Back to Randy

His classmates would monitor his condition and behaviours throughout the challenge, even Stanford’s researcher Dr. William C Dement paid the lads a visit upon the record attempt. Although Gardner’s attempt wasn’t without hiccoughs. Poor sleep or the complete lack of leads to problems.

There were noticeable changes in his mood, cognitive ability and memory. On the tenth day he was reportedly asked to count backwards from 100 subtracting 7 each time. He managed to get to 65 before stopping, when the researcher asked him why he stopped he said he’d forgotten what he was doing.

Whilst Randy broke the record, he managed 11 days and 25 minutes, it was clear that sleep deprivation had an impact on the human body. Albeit only whilst actually attempting the challenge. Gardner slept for 14 hours and 40 minutes straight after his attempt and in the weeks following he was given a series of tests. No long term physical or psychological effects were seen. Since Randy’s attempt there have been numerous people that have furthered the record, which currently stands somewhere in the region of 18 days.

Studies in Poor Sleep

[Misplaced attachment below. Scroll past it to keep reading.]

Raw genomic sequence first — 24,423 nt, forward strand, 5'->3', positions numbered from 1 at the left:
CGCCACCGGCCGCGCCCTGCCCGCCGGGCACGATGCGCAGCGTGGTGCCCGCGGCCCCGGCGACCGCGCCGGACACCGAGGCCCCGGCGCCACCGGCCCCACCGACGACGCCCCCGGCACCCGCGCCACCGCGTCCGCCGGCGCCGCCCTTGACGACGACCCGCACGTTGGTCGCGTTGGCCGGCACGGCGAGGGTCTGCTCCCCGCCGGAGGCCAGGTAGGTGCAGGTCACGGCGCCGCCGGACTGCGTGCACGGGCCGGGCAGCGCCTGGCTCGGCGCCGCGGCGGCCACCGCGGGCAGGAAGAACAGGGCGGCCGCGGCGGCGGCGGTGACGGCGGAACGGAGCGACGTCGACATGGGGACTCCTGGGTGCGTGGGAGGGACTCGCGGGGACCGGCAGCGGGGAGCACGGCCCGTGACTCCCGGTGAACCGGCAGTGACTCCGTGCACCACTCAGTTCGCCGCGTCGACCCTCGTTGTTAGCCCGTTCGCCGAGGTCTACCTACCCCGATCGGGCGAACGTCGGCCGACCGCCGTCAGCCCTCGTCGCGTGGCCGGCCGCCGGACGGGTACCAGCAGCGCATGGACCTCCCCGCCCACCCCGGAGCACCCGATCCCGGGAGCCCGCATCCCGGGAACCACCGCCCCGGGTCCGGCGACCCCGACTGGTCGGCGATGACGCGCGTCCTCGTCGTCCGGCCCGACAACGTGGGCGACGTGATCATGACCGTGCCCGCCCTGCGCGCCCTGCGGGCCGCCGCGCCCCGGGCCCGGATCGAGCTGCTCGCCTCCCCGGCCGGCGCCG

Interestingly, poor sleep has been studied for a good while. In 1898, the physiologists Lamberto Daddi and Giulio Tarozzi conducted a series of experiments, they wanted to understand the impact of sleep deprivation on dogs. By using many different stimuli, the dogs were kept awake. The animals died between 9–17 days and reportedly had no relation to the food they were consuming.

There were a multitude of experiments conducted around this time which whilst they may have lacked scientific controls, they provided insight into the bodily reaction to lack of sleep. Many of the experiments noted cognitive decline and motor exhaustion. It’s quite harrowing the effects of zero sleep.

It leads us then to question what is happening during this time that we’re getting some shut eye. Something pretty important if it has such an impact on cognitive function and mood.